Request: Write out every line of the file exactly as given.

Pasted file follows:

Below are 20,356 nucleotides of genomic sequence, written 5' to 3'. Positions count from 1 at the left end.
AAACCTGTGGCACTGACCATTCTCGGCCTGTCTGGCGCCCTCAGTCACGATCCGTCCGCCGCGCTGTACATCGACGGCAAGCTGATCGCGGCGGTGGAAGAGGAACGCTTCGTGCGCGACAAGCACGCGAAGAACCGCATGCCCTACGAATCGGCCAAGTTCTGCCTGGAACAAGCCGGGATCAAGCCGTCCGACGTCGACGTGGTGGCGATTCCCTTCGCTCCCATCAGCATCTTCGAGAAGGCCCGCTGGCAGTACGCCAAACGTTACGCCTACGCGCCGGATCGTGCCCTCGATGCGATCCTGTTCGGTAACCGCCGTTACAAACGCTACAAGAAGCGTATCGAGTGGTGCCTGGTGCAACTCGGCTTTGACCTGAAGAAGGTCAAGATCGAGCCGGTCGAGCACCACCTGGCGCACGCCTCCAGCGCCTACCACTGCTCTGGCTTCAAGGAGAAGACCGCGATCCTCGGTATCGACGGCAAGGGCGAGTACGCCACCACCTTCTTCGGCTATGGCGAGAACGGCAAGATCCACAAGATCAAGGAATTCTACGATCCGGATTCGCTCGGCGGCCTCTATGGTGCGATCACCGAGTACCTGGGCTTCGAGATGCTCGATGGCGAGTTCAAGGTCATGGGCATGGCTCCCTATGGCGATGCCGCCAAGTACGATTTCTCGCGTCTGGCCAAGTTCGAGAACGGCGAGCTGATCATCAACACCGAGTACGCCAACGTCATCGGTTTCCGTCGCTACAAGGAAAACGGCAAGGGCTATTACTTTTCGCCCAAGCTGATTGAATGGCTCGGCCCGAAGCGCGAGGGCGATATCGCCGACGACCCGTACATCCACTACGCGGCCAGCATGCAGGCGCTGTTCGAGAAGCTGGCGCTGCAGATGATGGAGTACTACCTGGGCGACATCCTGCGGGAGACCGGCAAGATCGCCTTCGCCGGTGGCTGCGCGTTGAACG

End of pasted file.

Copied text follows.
Below are 20,356 nucleotides of genomic sequence, written 5' to 3'. Positions count from 1 at the left end.
AAACCTGTGGCACTGACCATTCTCGGCCTGTCTGGCGCCCTCAGTCACGATCCGTCCGCCGCGCTGTACATCGACGGCAAGCTGATCGCGGCGGTGGAAGAGGAACGCTTCGTGCGCGACAAGCACGCGAAGAACCGCATGCCCTACGAATCGGCCAAGTTCTGCCTGGAACAAGCCGGGATCAAGCCGTCCGACGTCGACGTGGTGGCGATTCCCTTCGCTCCCATCAGCATCTTCGAGAAGGCCCGCTGGCAGTACGCCAAACGTTACGCCTACGCGCCGGATCGTGCCCTCGATGCGATCCTGTTCGGTAACCGCCGTTACAAACGCTACAAGAAGCGTATCGAGTGGTGCCTGGTGCAACTCGGCTTTGACCTGAAGAAGGTCAAGATCGAGCCGGTCGAGCACCACCTGGCGCACGCCTCCAGCGCCTACCACTGCTCTGGCTTCAAGGAGAAGACCGCGATCCTCGGTATCGACGGCAAGGGCGAGTACGCCACCACCTTCTTCGGCTATGGCGAGAACGGCAAGATCCACAAGATCAAGGAATTCTACGATCCGGATTCGCTCGGCGGCCTCTATGGTGCGATCACCGAGTACCTGGGCTTCGAGATGCTCGATGGCGAGTTCAAGGTCATGGGCATGGCTCCCTATGGCGATGCCGCCAAGTACGATTTCTCGCGTCTGGCCAAGTTCGAGAACGGCGAGCTGATCATCAACACCGAGTACGCCAACGTCATCGGTTTCCGTCGCTACAAGGAAAACGGCAAGGGCTATTACTTTTCGCCCAAGCTGATTGAATGGCTCGGCCCGAAGCGCGAGGGCGATATCGCCGACGACCCGTACATCCACTACGCGGCCAGCATGCAGGCGCTGTTCGAGAAGCTGGCGCTGCAGATGATGGAGTACTACCTGGGCGACATCCTGCGGGAGACCGGCAAGATCGCCTTCGCCGGTGGCTGCGCGTTGAACG